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Houzel, D. (1995). Precipitation Anxiety. J. Child Psychother., 21(1):65-78.
    

(1995). Journal of Child Psychotherapy, 21(1):65-78

Precipitation Anxiety

Didier Houzel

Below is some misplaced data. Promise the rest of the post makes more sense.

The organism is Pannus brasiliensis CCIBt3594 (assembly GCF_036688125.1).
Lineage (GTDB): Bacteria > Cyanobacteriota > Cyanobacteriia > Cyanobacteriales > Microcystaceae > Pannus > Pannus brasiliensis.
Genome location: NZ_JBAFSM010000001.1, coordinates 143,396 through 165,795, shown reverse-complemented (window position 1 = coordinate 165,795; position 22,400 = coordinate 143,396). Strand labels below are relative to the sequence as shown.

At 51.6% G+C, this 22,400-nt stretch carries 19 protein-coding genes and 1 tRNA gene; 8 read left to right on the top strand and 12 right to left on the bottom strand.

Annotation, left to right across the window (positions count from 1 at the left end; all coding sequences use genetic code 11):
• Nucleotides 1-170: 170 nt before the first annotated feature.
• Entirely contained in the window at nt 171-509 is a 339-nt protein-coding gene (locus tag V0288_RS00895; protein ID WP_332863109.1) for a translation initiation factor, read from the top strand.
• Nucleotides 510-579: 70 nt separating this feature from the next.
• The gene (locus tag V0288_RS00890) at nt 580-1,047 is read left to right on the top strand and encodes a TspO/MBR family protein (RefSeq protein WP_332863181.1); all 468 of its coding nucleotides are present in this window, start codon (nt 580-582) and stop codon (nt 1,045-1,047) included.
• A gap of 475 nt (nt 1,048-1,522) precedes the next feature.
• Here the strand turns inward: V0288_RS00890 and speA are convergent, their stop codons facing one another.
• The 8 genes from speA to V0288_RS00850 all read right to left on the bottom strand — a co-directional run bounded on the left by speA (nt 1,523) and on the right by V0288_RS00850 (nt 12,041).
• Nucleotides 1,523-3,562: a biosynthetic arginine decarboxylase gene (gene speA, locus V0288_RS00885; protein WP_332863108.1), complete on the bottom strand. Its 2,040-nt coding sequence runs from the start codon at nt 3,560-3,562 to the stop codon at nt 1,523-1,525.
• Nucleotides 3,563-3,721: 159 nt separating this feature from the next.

Therapy with autistic and psychotic children led the author to introduce the concept of precipitation anxiety. Freud's first theory of the instincts was expressed in the dynamics of conflict, but his subsequent development of life and death instincts is better understood in terms of a gradient of energy between two extremities of the same axis. Object relations result from a caesura (Bion) which creates a gradient of psychic energy experienced initially as a precipice which, if left unregulated, generates intolerable anxiety. Satisfactory emotional encounters with the mind of the object bring about the necessary adjustments to the slope of the gradient. Autistic mechanisms may block off precipitation anxiety, but they also prevent mental growth. Both the dynamics of conflict and the dynamics of the gradient are vital for psychic development, but the very existence of the former is contingent on successful negotiation of the energy gradient (working through). After illustrating his thesis with clinical material drawn from a group therapeutic setting, the author discusses points of convergence and divergence with two other fundamental notions: the aesthetic conflict (Meltzer) and premature psychic birth (Tustin). The proposed model furthers our understanding of the therapeutic process and stresses the importance of the containing object in the transference situation.

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